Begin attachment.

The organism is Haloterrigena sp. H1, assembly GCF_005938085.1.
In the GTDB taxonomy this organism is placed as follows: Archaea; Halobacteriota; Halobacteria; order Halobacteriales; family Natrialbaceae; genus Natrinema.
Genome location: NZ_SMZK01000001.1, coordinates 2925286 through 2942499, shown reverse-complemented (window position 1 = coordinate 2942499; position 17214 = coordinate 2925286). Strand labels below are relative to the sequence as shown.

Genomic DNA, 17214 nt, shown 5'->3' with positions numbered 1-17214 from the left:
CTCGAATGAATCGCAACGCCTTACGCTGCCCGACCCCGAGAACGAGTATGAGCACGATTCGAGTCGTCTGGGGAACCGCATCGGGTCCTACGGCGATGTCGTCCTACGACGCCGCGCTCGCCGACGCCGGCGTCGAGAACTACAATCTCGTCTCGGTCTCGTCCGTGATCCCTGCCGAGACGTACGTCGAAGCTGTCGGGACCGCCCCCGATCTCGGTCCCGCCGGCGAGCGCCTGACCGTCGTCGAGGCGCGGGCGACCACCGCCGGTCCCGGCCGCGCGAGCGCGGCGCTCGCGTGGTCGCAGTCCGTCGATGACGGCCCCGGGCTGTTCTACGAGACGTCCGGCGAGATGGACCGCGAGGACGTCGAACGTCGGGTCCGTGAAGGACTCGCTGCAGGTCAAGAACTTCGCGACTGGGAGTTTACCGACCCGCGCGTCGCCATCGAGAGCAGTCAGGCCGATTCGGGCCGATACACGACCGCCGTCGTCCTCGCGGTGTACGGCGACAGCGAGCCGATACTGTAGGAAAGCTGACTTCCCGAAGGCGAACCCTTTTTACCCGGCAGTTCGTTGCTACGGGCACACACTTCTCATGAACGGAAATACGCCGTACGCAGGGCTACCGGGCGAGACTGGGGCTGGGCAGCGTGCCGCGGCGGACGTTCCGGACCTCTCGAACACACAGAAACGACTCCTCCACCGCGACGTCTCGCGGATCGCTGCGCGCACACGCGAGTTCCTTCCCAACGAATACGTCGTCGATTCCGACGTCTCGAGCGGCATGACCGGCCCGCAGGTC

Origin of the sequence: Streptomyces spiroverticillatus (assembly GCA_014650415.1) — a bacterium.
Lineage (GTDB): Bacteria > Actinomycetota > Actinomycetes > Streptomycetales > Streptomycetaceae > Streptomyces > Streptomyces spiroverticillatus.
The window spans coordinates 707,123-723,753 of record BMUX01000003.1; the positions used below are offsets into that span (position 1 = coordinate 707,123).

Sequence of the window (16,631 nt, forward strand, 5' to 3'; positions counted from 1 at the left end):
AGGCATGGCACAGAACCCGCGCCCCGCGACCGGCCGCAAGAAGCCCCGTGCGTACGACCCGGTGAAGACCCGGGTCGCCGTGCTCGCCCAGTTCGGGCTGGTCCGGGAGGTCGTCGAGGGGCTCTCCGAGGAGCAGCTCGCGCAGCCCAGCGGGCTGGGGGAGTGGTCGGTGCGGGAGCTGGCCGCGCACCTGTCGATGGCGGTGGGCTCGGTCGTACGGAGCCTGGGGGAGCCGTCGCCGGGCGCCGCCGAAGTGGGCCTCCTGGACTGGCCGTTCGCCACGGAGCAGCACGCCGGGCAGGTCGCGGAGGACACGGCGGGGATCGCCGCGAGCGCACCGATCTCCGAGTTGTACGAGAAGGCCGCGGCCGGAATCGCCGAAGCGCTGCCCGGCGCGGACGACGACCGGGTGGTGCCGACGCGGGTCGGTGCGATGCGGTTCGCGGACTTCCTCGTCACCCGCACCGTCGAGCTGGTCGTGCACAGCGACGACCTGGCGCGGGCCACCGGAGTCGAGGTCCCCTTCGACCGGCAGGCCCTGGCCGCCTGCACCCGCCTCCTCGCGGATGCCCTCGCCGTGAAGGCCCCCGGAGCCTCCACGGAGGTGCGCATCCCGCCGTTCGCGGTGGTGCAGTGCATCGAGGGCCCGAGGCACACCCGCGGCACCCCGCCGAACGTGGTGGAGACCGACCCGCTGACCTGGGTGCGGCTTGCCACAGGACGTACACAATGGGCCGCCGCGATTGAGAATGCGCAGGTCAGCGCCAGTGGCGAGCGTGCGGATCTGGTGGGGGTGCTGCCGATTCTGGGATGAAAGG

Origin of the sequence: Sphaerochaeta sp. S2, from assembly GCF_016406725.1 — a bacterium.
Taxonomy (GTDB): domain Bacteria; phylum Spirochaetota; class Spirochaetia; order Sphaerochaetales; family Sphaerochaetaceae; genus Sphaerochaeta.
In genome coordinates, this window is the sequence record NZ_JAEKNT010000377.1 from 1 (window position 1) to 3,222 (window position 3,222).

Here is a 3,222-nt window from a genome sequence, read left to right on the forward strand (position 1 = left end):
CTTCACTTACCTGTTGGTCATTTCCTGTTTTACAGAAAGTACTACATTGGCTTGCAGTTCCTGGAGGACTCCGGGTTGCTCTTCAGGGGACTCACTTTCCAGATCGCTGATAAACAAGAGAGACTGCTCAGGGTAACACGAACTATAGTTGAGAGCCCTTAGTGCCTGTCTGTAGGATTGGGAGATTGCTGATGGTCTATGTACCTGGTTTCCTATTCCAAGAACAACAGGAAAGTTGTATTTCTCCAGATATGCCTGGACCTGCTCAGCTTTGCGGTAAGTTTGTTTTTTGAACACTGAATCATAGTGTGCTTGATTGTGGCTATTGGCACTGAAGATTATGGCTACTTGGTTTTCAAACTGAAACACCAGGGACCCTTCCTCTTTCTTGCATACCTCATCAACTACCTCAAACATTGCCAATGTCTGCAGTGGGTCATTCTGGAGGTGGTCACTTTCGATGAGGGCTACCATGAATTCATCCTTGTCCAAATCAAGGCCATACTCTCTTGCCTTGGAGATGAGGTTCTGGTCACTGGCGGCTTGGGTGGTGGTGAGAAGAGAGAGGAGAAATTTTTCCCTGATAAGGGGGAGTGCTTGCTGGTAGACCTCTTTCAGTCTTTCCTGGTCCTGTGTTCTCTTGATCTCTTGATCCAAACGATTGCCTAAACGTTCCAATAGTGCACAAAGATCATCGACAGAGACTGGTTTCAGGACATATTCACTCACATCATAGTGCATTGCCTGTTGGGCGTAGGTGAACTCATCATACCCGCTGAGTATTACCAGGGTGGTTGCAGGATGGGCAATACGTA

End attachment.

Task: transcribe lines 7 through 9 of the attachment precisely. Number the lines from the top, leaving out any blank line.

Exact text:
Lineage (GTDB): Bacteria > Actinomycetota > Actinomycetes > Streptomycetales > Streptomycetaceae > Streptomyces > Streptomyces spiroverticillatus.
The window spans coordinates 707,123-723,753 of record BMUX01000003.1; the positions used below are offsets into that span (position 1 = coordinate 707,123).

Sequence of the window (16,631 nt, forward strand, 5' to 3'; positions counted from 1 at the left end):